Disease Management in Medicare Pilots by Bradleystephens


									                                 Health/Care Brief #2:
                                    Disease Management
                   .02               In Medicare Pilots

                                                       Not Surprising:
                                          Standalone DM Programs in Medicare Pilots
                                                   Produce Minimal Results
                          The January/February issue of Health Affairs reported on the results of a decade’s worth of piloting
                         Disease Management programs within Medicare. In this Health/Care Brief, we’ve highlighted the key
                         findings that emerged from this pilot, their implications going forward, and how Coordinated
                         Health/Care addresses the challenges identified by this pilot.
  After 10 years, not
  one of the 35 DM       The DM programs for the Medicare demonstration projects were similar to those offered in
                         the commercial space, in that they were “bolted on” to an existing health plan structure – in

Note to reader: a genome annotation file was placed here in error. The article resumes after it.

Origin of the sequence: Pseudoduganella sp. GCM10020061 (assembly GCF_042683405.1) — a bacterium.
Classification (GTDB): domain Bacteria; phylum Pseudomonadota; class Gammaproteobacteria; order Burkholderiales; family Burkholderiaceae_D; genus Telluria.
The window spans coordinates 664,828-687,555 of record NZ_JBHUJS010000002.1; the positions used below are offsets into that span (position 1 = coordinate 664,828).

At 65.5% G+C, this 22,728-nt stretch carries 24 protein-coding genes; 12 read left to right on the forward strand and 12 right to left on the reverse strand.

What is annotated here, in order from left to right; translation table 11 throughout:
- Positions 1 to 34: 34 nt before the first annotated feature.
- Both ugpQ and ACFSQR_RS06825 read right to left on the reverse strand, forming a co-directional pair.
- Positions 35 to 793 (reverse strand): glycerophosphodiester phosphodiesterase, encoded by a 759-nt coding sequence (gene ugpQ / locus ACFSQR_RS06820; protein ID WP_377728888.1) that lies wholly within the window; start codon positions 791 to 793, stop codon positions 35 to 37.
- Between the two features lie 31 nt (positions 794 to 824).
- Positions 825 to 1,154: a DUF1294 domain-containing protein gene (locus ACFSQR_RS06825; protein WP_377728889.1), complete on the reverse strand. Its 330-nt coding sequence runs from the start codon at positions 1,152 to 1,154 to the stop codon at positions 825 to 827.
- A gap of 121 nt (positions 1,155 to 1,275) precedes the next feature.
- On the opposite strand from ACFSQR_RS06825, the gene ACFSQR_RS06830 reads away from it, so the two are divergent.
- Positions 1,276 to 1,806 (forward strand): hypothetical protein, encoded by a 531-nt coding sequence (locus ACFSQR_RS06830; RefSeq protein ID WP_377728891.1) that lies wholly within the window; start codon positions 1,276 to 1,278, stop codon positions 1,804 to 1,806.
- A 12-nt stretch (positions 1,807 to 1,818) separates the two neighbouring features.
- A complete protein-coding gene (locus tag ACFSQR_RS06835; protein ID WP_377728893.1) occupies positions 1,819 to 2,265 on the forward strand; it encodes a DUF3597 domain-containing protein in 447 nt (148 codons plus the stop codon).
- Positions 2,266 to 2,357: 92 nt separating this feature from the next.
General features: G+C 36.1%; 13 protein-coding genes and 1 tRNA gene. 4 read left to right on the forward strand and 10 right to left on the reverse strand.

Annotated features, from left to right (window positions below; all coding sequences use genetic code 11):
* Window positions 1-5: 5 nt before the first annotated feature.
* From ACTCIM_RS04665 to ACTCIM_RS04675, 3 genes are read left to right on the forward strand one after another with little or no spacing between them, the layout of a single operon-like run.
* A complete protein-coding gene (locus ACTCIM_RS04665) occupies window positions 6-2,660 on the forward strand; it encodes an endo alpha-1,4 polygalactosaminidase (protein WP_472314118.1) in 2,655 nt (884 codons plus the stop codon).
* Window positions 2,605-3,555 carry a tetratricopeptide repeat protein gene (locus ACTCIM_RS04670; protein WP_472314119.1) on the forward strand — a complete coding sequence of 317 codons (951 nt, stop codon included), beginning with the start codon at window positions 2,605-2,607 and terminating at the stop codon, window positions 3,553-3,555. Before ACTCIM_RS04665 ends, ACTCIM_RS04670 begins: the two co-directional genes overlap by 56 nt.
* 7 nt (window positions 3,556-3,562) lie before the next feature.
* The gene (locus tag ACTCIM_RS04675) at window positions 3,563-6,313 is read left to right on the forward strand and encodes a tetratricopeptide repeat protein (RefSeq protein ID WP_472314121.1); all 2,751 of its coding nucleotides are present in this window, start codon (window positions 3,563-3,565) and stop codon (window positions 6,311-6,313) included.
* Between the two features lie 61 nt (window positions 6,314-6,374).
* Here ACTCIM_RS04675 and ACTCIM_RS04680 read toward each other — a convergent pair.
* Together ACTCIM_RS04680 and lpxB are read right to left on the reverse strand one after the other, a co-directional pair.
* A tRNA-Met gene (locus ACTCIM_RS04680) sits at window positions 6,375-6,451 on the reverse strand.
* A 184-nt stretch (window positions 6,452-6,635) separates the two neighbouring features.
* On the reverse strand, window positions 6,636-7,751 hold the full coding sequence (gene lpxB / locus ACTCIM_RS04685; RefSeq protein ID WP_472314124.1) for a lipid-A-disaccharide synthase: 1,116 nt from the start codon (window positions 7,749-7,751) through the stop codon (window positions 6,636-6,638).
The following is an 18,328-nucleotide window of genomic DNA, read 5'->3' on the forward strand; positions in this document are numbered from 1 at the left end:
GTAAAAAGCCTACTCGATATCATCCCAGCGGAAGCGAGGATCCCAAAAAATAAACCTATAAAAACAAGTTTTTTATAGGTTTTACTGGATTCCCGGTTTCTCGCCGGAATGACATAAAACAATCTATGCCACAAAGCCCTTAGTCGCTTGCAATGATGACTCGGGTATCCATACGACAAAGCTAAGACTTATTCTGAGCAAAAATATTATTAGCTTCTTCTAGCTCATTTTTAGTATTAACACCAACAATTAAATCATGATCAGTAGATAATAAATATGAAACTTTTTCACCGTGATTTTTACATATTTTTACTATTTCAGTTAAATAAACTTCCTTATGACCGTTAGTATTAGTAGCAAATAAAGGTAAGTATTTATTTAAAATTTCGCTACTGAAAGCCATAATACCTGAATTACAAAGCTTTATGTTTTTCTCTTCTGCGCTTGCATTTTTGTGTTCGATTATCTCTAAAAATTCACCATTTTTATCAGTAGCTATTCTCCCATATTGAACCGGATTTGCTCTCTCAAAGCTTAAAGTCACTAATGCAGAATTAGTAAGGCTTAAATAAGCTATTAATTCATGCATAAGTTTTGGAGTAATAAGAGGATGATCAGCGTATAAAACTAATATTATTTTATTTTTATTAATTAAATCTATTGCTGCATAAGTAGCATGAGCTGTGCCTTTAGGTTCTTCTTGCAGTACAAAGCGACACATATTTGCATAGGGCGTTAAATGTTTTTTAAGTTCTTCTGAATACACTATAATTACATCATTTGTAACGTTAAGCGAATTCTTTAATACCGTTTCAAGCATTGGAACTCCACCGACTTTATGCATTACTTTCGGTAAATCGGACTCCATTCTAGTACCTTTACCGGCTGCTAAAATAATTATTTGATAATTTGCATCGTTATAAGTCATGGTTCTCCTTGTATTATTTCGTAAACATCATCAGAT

programs piloted      this case, Medicare. The companies in the pilots had to use predictive tools to identify and
   within Medicare       stratify patients, and employ a variety of techniques to contact such patients and then further
                         engage them in dialogue about self-care related to their chronic condition. While there are
    demonstrated         differences in the Medicare population, the experience of these pilots is instructive and the
                         challenges faced parallel those in the commercial space.
  savings in terms of
   claims reduction.     After 10 years, not one of the 35 DM programs piloted with Medicare demonstrated savings
                         in terms of claims reduction. At the end of the study period, three had evidence of quality
                         improvement at or near budget neutrality, and four were close to covering their fees; but 15
                         actually increased cost by 11%. This is consistent with findings in the commercial market
                         where a 2008 study by the Rand Corporation showed no study indicating evidence of DM
                         programs reducing total claim cost for employers.

                         There are significant challenges in the way DM programs are typically “bolted on” to the
                         plan and not integrated in the mainstream relationship with health plan members. The
                         Coordinated Health/Care view is that while disease management activities work, disease
                         management programs generally don’t. Coordinated Health/Care incorporates DM activities
                         into the program, but maintains a much more robust and pervasive relationship with the
                         members that allows more impact upon utilization and cost trend.